Legal actions sounding in defamation, libel or slander are generally covered under state law for civil suits seeking damages from harm to reputation caused by false representation of facts. The contours of these areas of law vary from state to state, except when constitutional questions arise on speech pertaining to public issues.
Once speech freedoms protected by the U.S. Constitution arise, the legal issues are federal and governed by federal law with respect to whether there exists a constitutional privilege for the speech in question. The privilege, if it is established, insulates the speaker from liability in defamation, libel or slander even if the speech in question contains false representations or facts.
The lead U.S. Supreme Court case is The New York Times Company v. L.B. Sullivan, et al., 376 U.S. 254 (1964). In this case, The New York Times published an “editorial” advertisement on behalf of the African-American right-to vote movement and a related student movement. The “editorial” advertisement communicated variously information, opinion, and grievances. The publication protested claimed grievances and sought financial support. A commissioner of the City of Montgomery, Alabama filed a civil libel suit and eventually got a verdict awarding $500,000. On petition to the U.S. Supreme Court by the newspaper, the high court ruled that the state law applied by the Alabama court was constitutionally deficient for “failure to provide the safeguards for freedom of speech and of the press that are required by the First and Fourteenth Amendments….”New York Times v. Sullivan, 376 U.S. 254 (1964)(quote from the opinion’s synopsis).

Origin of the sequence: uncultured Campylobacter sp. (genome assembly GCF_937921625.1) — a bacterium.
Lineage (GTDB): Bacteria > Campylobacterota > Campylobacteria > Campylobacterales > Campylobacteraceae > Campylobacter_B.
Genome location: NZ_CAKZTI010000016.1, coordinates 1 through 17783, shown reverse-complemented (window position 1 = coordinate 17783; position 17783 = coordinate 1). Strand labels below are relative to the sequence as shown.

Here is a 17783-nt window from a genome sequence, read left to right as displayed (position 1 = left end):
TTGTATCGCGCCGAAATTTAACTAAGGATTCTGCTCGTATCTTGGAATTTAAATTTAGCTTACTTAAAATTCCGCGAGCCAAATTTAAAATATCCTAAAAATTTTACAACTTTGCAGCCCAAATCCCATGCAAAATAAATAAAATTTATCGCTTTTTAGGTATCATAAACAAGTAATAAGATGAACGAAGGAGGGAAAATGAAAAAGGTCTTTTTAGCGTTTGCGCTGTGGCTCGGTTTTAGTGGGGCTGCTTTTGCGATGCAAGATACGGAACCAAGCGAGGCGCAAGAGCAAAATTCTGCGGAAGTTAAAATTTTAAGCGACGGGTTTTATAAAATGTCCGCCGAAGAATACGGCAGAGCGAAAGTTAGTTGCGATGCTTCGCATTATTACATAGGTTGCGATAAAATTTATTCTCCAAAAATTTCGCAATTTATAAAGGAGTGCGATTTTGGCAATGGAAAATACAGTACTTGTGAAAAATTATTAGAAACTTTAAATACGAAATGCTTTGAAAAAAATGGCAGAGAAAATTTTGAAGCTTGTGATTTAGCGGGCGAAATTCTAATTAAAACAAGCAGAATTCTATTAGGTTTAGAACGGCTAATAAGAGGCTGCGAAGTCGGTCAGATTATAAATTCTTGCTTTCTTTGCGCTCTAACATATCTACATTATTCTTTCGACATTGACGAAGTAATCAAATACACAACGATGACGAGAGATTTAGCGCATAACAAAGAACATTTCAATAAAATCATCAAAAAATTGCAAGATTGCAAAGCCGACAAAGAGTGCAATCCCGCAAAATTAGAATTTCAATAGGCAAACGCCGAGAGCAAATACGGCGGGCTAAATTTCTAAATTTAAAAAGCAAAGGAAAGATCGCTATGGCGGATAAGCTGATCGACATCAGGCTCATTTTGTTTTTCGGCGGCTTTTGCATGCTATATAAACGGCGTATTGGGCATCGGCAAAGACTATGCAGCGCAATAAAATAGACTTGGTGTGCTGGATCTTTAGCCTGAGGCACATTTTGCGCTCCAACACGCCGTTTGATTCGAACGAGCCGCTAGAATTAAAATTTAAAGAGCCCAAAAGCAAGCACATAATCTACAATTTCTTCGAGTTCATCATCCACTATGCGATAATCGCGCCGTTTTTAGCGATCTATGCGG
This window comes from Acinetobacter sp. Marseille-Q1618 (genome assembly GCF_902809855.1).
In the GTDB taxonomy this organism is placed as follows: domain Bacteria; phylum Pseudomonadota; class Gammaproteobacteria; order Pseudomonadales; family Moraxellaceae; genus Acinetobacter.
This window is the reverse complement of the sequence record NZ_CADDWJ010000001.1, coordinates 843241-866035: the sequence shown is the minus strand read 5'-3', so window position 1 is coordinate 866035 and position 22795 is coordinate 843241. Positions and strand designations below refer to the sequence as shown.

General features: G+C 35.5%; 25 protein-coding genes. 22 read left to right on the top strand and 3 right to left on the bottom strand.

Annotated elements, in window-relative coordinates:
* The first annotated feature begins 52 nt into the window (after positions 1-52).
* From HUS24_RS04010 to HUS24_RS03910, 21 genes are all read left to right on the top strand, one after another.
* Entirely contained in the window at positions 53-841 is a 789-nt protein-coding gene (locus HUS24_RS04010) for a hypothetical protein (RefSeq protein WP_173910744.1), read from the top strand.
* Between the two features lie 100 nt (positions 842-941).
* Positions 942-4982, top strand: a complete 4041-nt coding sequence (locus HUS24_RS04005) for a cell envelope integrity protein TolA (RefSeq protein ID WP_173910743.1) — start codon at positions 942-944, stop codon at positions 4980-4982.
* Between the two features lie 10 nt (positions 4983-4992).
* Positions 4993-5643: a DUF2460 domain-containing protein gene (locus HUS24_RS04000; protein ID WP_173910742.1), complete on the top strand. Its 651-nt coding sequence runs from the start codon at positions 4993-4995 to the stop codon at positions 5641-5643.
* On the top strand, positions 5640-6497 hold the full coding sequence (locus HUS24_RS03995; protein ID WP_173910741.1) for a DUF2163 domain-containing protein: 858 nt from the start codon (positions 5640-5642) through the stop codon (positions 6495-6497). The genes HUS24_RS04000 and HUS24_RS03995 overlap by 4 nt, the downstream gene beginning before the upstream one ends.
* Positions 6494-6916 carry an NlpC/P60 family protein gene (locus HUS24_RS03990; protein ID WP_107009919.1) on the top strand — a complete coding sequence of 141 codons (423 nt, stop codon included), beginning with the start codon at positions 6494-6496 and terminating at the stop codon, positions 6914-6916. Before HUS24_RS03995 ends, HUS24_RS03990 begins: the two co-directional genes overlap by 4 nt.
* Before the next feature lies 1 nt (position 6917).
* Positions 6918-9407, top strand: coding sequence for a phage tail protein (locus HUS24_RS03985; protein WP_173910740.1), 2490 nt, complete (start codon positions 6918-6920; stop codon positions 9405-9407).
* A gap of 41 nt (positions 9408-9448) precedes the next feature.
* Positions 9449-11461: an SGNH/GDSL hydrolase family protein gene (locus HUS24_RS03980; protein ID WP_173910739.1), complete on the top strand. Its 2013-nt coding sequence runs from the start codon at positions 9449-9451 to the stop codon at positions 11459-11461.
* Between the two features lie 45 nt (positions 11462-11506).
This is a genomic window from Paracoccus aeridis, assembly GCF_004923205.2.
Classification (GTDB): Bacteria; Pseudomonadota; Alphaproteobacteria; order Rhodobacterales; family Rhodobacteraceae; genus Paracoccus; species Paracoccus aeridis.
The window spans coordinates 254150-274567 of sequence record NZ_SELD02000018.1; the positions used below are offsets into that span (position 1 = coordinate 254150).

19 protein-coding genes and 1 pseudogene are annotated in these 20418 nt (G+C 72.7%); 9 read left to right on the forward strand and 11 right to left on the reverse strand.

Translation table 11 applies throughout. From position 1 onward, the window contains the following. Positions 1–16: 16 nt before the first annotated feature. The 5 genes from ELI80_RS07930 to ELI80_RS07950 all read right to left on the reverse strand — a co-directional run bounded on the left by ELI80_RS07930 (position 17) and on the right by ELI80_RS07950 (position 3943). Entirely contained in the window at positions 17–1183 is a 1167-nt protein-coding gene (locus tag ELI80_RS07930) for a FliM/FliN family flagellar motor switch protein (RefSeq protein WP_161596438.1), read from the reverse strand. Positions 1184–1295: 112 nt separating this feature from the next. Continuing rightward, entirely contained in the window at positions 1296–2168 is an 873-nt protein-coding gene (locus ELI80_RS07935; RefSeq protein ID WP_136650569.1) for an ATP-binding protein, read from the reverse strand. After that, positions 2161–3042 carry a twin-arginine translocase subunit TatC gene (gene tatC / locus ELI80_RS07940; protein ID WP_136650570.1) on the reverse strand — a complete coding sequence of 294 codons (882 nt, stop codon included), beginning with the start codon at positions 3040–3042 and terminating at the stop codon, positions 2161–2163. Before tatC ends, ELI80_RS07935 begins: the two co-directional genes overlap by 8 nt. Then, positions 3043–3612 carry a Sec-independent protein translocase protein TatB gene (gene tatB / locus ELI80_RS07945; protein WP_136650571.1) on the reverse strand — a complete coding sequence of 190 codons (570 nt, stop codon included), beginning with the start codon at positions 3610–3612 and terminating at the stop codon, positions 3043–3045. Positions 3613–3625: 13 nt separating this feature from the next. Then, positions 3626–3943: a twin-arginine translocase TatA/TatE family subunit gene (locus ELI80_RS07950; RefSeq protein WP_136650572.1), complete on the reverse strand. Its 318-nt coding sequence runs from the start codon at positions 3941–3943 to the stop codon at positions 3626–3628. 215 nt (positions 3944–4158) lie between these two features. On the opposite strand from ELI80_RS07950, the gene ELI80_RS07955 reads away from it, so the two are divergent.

After New York Times v. Sullivan was decided, the Supreme Court has fashioned a number of doctrines affecting protection of speech on public issues. Importantly, among those doctrines is the distinction of public figures from private figures and the requirement of “actual malice” for the speech in question to be subject of a lawsuit.See, e.g., Gertz v. Robert Welch, Inc., 418 U.S. 323 (1974)(court establishes the status of public figure, limited public figure and actual malice requirement).
There is a two-step analysis to determine whether one is a public figure. The first step is to determine whether a public controversy exists. The second step is to determine the nature and extent of an individual’s participation in the public controversy.Street v. National Broadcasting Co., 645 F.2d 1227, 1243 (6th Cir. 1981)(citing Gertz v. Robert Welch, Inc., 418 U.S. 323 (1974).
Additionally, the requirement of “actual malice” for a public figure to recover in libel is a difficult requirement to satisfy. On this, the Supreme Court has offered clarification: “[T]he actual malice standard is not satisfied merely through a showing of ill will or “malice” in the ordinary sense of the term. [This Court] unanimously held that a public figure ‘may not recover for the tort of intentional infliction of emotional distress…without showing…that the publication contains a false statement of fact which was made…with knowledge that the statement was false or with reckless disregard as to whether or not it was true.”Harte-Hanks Communication, Inc. v. Connaughton, 491 U.S. 657. 666-7 (1989)(citations omitted).
Legal talking heads lathered at the mouth when former President Trump suggested that the nation’s libel and slander laws need to be changed. Among the ignorant talking heads, there was not a single mention that either the tort laws of all 50 states be changed or that the related constitutional privilege against liability for speech on a public issue somehow be changed. All blather.
© 2022 Ralph D. Davis
|↑1||New York Times v. Sullivan, 376 U.S. 254 (1964)(quote from the opinion’s synopsis).|
|↑2||See, e.g., Gertz v. Robert Welch, Inc., 418 U.S. 323 (1974)(court establishes the status of public figure, limited public figure and actual malice requirement).|
|↑3||Street v. National Broadcasting Co., 645 F.2d 1227, 1243 (6th Cir. 1981)(citing Gertz v. Robert Welch, Inc., 418 U.S. 323 (1974).|
|↑4||Harte-Hanks Communication, Inc. v. Connaughton, 491 U.S. 657. 666-7 (1989)(citations omitted).|